Figure 1. Effects of feeding dsVermillion-RNA -/+ BAPCs in Tribolium. Feeding of BAPCs- dsVermillion complexes (as a “supplement” to the flour diet of Tribolium larvae) resulted in the
absence of Vermillion color in the eye of treated insects, right panel.

We are currently applying this technology to different species such as Popillia japonica (Japanese beetle). The Japanese beetle is an invasive and generalist herbivore. Japanese beetle adults and larvae attack >300 species in >70 plant families including the major field crops in the US (corn, soybeans, and cotton). Our aim is to evaluate if BAPCs/dsRNA can provide effective plant protection against Popillia japonica by simple applying these formulations on plant leaves. We are also studying the bio-distribution of fluorescence-labeled dsRNAs with and without BACPs in different species, in order to shed a light on how dsRNA is transported from cell to cell to induce systemic RNAi (Fig. 2).

Figure 2. Localization of fluorescently labeled Armet-dsRNA in Tribolium larvae 8 hr after the feeding. The fluorescence was shown as magenta on the bright-field background. All pictures were captured in the same condition in a LSM700 confocal microscope. (A) midgut; (B) Fat body (C) Malpighian tubule, (D) to (F) are same tissues in the Tribolium fed with labeled Armet- dsRNA alone. Scale bar: 20 mm.

Laser-assisted Delivery of Molecules into Fungal Cells

Fungal infections are becoming increasingly clinically relevant, but current methods to treat them are limited. Many fungi are resistant to available antifungal drugs, and other molecule-delivery methods, such as electroporation, are only designed for research techniques. Delivering molecules into fungal cells can be quite tricky due to the presence of a rigid carbohydrate cell wall. Femtosecond lasers are more frequently being used as a combinatorial method for delivering small molecules. The femtosecond laser creates ultrafast pulses of photons that interact with nanoparticles in solution, which ultimately results in the formation of pores in the cell wall or membrane, a process called photoporation. The exact mechanisms of photoporation is still being studied, but recent studies have found it is likely a combination of indirect effects such as cavitation, shockwaves, and other photo-chemical, -thermal, or -mechanical phenomena.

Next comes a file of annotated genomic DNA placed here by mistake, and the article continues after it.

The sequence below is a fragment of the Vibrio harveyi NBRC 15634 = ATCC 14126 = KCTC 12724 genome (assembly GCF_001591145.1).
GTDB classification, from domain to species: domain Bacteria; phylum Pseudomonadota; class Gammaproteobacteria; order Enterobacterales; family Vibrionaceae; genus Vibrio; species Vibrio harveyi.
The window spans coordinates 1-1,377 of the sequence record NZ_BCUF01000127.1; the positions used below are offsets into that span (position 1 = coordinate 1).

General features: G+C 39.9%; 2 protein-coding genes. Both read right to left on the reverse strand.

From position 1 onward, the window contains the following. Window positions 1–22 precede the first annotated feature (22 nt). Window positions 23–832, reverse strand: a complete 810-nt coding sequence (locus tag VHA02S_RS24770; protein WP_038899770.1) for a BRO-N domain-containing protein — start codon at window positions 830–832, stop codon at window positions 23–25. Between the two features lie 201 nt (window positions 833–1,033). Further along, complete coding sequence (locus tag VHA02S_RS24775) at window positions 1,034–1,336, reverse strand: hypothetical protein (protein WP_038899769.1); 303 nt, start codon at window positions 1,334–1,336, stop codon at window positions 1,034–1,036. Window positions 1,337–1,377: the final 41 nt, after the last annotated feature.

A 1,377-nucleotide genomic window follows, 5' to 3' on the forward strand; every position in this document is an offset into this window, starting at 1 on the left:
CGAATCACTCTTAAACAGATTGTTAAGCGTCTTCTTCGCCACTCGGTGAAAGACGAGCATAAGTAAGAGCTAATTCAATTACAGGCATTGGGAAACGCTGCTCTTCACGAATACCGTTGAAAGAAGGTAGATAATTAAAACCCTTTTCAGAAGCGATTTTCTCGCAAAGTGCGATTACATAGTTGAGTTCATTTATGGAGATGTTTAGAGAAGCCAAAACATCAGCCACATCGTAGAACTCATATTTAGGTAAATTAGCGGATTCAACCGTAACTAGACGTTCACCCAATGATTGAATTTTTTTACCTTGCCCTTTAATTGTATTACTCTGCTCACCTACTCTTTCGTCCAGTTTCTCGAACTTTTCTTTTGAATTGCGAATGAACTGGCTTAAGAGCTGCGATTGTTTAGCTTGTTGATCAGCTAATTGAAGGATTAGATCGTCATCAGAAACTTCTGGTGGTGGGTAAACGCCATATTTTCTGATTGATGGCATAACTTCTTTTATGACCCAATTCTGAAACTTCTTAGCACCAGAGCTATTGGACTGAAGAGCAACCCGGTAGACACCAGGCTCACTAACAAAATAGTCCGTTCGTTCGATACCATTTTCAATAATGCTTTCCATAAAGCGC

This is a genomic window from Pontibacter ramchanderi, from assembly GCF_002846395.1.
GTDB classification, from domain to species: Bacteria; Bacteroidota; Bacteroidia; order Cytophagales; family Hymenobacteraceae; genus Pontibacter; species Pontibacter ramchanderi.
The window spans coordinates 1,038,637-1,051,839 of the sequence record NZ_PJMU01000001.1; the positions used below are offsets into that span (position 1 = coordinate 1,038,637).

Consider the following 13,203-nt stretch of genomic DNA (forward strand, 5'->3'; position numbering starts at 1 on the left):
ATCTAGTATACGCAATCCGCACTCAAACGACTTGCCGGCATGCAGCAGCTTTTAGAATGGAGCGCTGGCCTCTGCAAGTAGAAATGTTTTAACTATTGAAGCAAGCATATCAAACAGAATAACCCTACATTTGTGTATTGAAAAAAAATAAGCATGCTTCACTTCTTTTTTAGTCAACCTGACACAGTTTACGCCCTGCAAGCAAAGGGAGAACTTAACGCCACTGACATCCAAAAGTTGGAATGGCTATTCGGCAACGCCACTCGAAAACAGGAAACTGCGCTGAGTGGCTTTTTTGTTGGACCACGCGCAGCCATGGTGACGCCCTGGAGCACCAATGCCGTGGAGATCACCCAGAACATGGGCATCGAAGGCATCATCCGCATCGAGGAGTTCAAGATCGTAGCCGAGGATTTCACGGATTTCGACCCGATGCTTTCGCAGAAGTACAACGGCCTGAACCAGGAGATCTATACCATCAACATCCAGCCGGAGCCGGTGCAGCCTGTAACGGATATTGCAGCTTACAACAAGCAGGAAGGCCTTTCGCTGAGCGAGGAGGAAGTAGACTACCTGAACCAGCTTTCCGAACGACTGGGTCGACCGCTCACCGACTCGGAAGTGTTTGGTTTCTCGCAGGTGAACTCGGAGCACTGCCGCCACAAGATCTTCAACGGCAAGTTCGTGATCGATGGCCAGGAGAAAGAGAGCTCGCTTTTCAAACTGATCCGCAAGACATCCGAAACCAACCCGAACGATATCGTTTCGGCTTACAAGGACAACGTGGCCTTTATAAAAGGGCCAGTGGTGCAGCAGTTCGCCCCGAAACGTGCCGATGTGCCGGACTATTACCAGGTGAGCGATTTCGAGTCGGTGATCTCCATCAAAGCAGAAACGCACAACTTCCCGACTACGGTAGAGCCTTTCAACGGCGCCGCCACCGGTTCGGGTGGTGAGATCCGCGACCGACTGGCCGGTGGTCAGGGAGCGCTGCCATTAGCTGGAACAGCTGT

Figure 1. Diagram of photoporation phenomena. When the femtosecond laser pulses activate
the nanoparticle, a series of effects are triggered, such as cavitation and shock waves. These
effect concuss the cells, creating pores that allow DNA and other molecules to enter.

Until this point, the process of photoporation has exclusively been studied in mammalian cells. We demonstrated that in Saccharomyces cerevisiae, a single-celled yeast, this combinatorial approach was able to effectively deliver small fluorescent molecules and plasmid DNA through the cell wall. The gold nanoparticles were also synthesized through photoreduction chemistry which removed the need for harsh reducing agents and creation of cytotoxic oxidized products. Nearly 60% of cells were successfully irradiated and alive when analyzed via flow cytometry, and laser conditions where both yeast and mammalian CHO cells maintained viability. This method has potential for further preclinical optimizations for oral, vaginal, and skin mycoses.

Figure 2. Poration of S. cerevisiae and Chinese Hamster Ovary (CHO) cells. (A) Flow cytometry data of fluorescently positive viable cells under either varying laser fluence or irradiation time. (B) Confocal micrographs of photoporated S. cerevisiae and CHO cells irradiated in the presence of calcein.